Mom Christine Royles Writes Plea For Kidney Donor On Car Windshield

A mom, desperate for a kidney donor, writes a plea on the back windshield of her car.

Christine Royles was diagnosed with lupus in December 2013, and later started suffering from kidney failure. In July 2014, Royles was put on the transplant list, along with over 100,000 other people in the United States.

Christine, who has to be hooked to a dialysis machine for ten hours each night, was anxiously awaiting a new kidney, but it never came. Finally, Royles decided to take matters into her own hands and wrote a plea for help on her car, hoping that someone would see it and be generous enough to consider giving a kidney to a complete stranger.

“I take 10 to 11 medications, I have doctor’s visits every week, sometimes a few times a week,” said Royles. “My dialysis, I do every day. Every night I hook up to a machine for 10 hours. And when you have kidney problems, you have to be on a really strict diet—that’s the worst part.”

Royles explained that she would change the message every week or so.

“Looking for someone to donate me their kidney! Must have type O blood. You only need 1 kidney,” one of the messages read.

“Everyone thought it was weird; they thought it was creepy. But I had this really weird feeling that it would work,” Royles told Today.

One message, that included information about Royles having a 2-year-old son, caught the eye of Josh Dall-Leighton, a corrections officer, and his wife, Ashley. While visiting a local Applebee’s restaurant, Josh and Ashley saw the message and felt called to help.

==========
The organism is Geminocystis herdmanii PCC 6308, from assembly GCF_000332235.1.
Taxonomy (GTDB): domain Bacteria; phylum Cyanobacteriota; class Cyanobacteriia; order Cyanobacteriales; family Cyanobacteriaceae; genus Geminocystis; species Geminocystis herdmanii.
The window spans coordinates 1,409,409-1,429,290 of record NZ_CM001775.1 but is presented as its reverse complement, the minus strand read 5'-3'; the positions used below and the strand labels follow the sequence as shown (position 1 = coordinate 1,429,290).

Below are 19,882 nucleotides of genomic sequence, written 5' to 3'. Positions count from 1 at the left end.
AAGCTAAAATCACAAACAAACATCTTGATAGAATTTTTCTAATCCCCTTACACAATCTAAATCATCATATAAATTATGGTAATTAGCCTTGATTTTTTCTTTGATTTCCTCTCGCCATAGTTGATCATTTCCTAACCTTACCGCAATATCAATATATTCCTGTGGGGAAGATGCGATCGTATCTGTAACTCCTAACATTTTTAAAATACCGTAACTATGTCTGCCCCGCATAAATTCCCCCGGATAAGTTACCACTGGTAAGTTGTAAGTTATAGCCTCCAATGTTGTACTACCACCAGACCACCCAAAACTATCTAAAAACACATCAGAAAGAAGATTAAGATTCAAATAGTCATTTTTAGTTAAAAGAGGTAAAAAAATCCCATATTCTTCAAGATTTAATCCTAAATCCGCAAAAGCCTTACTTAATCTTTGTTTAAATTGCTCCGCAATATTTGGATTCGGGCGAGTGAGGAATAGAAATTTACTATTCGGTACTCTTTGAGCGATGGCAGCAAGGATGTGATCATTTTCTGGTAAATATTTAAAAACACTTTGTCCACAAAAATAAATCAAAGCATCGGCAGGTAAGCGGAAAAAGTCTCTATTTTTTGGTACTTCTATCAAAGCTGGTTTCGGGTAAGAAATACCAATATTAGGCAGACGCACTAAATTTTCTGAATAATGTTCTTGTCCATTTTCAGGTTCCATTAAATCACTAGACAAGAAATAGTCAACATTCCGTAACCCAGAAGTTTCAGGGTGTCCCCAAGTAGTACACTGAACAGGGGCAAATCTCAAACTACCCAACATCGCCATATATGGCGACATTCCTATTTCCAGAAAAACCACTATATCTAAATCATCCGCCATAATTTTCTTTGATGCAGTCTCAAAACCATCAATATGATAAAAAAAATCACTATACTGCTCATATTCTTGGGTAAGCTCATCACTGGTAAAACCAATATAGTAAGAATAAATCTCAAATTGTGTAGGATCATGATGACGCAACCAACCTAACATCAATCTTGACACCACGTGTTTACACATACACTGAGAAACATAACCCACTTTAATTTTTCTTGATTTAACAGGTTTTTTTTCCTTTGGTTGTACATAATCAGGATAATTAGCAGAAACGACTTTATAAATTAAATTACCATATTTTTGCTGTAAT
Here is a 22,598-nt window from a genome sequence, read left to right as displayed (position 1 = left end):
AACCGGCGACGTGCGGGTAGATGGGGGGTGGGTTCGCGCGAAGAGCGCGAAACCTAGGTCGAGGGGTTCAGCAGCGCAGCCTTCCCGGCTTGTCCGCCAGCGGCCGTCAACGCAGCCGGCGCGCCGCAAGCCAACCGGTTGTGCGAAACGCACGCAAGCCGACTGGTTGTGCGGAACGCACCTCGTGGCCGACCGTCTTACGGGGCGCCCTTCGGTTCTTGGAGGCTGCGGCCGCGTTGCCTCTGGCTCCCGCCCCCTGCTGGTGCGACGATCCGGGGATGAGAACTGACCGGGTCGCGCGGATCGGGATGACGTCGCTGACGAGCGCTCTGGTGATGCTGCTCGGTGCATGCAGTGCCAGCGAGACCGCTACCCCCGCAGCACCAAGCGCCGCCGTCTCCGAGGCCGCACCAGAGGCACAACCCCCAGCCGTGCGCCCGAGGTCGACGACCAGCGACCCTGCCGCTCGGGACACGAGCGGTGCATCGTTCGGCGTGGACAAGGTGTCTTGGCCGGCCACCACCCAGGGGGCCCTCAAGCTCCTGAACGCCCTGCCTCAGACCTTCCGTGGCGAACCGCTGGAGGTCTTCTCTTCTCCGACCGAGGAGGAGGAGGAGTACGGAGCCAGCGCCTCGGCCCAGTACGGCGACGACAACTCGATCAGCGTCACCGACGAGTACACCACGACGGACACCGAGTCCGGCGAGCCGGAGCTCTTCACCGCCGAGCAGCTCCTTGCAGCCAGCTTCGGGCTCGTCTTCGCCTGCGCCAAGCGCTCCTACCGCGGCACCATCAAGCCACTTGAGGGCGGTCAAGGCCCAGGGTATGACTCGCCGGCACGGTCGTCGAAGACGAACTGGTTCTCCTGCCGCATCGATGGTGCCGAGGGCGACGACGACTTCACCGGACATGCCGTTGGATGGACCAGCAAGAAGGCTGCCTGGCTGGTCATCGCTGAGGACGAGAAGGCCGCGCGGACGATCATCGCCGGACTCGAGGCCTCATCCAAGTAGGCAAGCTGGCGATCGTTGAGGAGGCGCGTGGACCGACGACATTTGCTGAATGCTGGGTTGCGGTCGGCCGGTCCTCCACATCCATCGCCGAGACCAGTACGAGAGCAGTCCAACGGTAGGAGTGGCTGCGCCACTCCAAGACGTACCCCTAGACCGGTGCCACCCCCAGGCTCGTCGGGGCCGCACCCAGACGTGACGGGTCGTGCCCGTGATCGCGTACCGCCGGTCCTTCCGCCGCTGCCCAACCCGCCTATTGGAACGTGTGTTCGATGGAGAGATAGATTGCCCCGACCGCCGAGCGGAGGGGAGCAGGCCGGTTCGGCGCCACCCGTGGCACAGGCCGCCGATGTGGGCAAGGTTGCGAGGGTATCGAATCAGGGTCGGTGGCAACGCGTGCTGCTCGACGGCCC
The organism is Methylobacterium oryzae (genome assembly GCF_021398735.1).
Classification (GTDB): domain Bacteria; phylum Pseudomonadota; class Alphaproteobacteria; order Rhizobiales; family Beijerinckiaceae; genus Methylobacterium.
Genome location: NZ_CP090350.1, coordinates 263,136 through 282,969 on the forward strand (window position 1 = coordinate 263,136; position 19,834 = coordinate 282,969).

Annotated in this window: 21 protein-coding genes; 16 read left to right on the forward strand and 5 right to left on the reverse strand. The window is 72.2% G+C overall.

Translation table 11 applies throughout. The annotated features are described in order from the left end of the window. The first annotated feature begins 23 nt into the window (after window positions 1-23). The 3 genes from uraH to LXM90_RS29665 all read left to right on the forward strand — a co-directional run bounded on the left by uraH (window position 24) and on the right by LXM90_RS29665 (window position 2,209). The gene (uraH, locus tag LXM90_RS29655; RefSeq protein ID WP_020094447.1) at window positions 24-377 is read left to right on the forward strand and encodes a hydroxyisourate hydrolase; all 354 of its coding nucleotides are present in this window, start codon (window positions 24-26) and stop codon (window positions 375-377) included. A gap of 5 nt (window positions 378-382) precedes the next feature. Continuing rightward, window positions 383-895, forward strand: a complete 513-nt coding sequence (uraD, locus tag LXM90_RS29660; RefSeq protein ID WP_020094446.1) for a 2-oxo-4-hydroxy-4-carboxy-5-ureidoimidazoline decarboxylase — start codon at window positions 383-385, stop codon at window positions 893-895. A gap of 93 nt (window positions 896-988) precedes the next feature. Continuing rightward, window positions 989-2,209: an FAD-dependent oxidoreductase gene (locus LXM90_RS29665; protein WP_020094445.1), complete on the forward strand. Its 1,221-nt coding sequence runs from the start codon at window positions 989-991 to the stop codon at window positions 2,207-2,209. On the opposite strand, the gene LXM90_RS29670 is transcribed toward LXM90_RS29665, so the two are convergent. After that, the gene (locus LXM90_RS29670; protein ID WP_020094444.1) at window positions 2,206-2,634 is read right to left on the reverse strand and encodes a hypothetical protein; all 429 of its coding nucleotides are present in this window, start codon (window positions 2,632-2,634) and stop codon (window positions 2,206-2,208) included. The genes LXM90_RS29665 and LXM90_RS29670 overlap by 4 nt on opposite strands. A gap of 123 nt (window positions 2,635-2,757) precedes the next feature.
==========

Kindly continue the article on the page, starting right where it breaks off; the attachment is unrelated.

“I just looked at my wife and said, ‘I have to try.’ I think it was the fact that I have three kids of my own, and that really resonated with me. If [my wife] needed a kidney and I couldn’t provide for her, I would hope that somebody else would kind of step up and help her out,” Josh told the Huffington Post.

“He doesn’t think any child should be without a mother—that’s the first thing he said when he saw it,” Ashley said of her husband.

The couple immediately contacted Royles. They sent her a text message letting her know that Josh was interested in seeing if he was a match to be her donor. Royles connected Josh with the Maine Medical Center’s Transplant Program, and it was confirmed on February 2015 that he was a match.

“I started crying,” Royles said, “because, oh, my God, I can’t believe he’s gonna do this for me.”

The surgery is tentatively scheduled for May 2015. Josh will have to take up to six weeks of unpaid leave from work to recover from the surgery. His friends have set up a GoFundMe page to help Josh and Ashley with their finances during this time. So far, they have raised over $48,000.

“It’s really amazing because he has three kids, he’s the sole provider,” Ashley said. “He’s got a young family and he’s just going to take time off to do something for a random person — I think it’s pretty crazy.”

Sadly, the transplant is currently on hold because of Christine’s health issues and the legal and ethical standards of the fundraising site. The doctors are concerned that the amount of money Josh and Ashley will receive could be construed as him being paid for his organ.

“There’s a potential ethical issue in that the amount of money that has been generated is outside the norm of our experience for this type of situation,” Dr. John P. Vella, director of the Maine Transplant Program, told WMTW. “It’s very clear that the donor made a decision to offer his kidney altruistically before there was any potential for a large amount of money to come his way.”

Josh is continuing the process of testing and evaluations in hopes that the transplant will take place.

“We hope to find a way to move forward with the living kidney donation, assuming all of the requirements are met,” Vella said.

[Photo via Facebook/Christine Royles]